Leyre Castro

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It is said that "absence makes the heart grow fonder." But, when and why does an absent event become salient to the heart or to the brain? An absent event may become salient when its nonoccurrence is surprising. Van Hamme and Wasserman (1994) found that a nonpresented but expected stimulus can actually change its associative status-and in the opposite(More)
The authors explored whether pigeons can learn to discriminate simultaneously presented arrays of 16 identical (Same) visual items from arrays of 16 nonidentical (Different) visual items, when the correct choice was conditional on the presence of another cue: the color of the background. In one experiment, pigeons rapidly learned this task and, after(More)
In Tribolium castaneum (CS) and T. confusum (CF), intra- and interspecific rates of homosexual mounting have been measured. The intraspecific results are compatible with the hypothesis of both species being sexually indiscriminate. However, the CF intraspecific rates were very high (35%-53% of mountings were homosexual), suggesting a lower sexual(More)
Four pigeons discriminated whether a target spot appeared on a colored figural shape or on a differently colored background by first pecking the target and then reporting its location: on the figure or the background. We recorded three dependent variables: target detection time, choice response time, and choice accuracy. The birds were faster to detect the(More)
Recent research has shown that the acquisition of a second cue–outcome association can interfere with responding appropriate to a previously acquired association between another cue and the same outcome, even if the two cues had never received compound training (Matute & Pineño, 1998a). This is similar to other results in the paired-associate literature but(More)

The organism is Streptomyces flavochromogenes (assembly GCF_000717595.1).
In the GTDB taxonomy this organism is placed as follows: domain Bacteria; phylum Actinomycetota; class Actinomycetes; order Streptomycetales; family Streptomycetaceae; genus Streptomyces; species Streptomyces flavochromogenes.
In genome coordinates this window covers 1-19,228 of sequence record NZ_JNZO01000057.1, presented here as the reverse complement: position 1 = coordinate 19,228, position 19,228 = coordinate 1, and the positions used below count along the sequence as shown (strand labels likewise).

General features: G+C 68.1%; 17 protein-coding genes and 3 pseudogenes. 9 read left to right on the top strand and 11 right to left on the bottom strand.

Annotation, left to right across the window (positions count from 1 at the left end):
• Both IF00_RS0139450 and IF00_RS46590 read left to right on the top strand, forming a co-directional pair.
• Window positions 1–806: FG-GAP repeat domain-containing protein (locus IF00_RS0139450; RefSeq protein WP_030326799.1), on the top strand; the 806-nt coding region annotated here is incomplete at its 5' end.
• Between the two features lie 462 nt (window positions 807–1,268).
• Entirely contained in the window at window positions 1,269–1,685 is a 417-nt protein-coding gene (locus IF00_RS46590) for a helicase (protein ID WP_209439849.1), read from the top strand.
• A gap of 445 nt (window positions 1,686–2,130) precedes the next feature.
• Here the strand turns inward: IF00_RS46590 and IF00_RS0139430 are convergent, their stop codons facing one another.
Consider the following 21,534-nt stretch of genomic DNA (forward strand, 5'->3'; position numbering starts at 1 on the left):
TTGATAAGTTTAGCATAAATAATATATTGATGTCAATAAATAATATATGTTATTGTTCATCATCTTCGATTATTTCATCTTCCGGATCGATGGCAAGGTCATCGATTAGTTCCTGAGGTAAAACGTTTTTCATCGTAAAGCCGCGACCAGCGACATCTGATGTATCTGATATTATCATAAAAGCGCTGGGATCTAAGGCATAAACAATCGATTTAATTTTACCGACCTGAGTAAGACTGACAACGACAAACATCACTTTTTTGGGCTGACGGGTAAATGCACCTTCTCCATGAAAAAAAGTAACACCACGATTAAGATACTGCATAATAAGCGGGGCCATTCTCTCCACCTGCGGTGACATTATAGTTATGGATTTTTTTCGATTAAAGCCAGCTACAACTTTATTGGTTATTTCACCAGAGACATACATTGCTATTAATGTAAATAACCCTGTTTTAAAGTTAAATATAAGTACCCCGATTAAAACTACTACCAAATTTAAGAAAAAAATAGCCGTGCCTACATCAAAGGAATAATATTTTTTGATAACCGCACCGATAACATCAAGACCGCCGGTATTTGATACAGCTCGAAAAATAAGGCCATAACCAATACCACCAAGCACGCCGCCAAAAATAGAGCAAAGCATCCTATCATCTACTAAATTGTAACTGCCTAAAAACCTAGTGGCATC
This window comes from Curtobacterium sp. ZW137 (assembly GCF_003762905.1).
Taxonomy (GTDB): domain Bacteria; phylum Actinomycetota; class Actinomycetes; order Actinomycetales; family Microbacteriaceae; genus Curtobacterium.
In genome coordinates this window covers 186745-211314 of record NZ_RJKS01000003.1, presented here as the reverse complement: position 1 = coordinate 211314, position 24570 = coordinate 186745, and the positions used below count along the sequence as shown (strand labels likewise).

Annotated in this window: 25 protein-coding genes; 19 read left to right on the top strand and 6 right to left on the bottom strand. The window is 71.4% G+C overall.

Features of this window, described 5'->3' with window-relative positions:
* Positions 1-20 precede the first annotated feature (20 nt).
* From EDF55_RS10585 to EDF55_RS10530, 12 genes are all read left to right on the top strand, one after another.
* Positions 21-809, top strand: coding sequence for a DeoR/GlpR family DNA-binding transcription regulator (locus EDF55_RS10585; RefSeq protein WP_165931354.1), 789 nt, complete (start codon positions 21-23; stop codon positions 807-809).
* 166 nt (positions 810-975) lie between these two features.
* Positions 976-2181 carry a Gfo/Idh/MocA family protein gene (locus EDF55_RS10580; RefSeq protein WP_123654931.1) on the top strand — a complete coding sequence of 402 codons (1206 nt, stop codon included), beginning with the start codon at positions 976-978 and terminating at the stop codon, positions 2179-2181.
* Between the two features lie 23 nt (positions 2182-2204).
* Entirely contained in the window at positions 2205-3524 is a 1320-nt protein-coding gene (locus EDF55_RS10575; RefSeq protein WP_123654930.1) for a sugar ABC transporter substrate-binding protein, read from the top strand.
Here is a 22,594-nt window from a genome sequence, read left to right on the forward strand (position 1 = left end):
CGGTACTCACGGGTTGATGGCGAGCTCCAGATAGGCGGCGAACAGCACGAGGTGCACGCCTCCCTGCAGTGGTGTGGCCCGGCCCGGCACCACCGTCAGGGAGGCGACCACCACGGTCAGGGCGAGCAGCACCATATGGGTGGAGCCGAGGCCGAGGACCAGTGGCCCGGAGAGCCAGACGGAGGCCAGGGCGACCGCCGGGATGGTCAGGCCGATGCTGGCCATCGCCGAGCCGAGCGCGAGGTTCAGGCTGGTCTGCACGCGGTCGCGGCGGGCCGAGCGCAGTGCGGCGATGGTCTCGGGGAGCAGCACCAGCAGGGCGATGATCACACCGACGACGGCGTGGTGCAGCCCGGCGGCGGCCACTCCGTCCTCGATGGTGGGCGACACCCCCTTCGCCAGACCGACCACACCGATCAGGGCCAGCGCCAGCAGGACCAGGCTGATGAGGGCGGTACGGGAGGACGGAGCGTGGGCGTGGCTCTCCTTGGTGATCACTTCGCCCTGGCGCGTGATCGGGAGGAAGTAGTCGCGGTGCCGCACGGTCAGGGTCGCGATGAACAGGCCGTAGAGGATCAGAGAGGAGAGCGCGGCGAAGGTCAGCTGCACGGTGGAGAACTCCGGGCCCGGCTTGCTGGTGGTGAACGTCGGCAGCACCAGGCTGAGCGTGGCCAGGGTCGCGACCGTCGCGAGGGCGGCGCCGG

Most theoretical accounts of backward blocking place heavy stress on the necessity of the target cue having been trained in compound with the competing cue to produce a decrement in responding. Yet, other evidence suggests that a similar reduction in responding to the target cue can be observed when the outcome is later paired with a novel cue never trained(More)
Artificial divergent selection for the rate of homosexual copulation (defined as the proportion of homosexual mountings performed by a male in a period of 30 min) has been carried out for 2-3 generations in a population of Tribolium castaneum. A clear response was obtained in each of 4 replicates, corresponding to an overall realized heritability of 0.11 f(More)
We compared acquisition and performance accounts of human contingency learning. After solving a discrimination in Phase 1, in which Cue A predicted the occurrence of the outcome and Cue B predicted its nonoccurrence (A+/B-), a new discrimination (X+/Y-) was superimposed in Phase 2 (AX+/BY-). The participants were finally trained in Phase 3 with the added(More)
Prior research suggests that variability discrimination is basic to same-different conceptualization (Young and Wasserman, 2001). In that research, people were trained with 16-item arrays; this training might have encouraged people to use perceptual variability to solve the task. Here, two groups of participants were trained with either 2- or 16-item Same(More)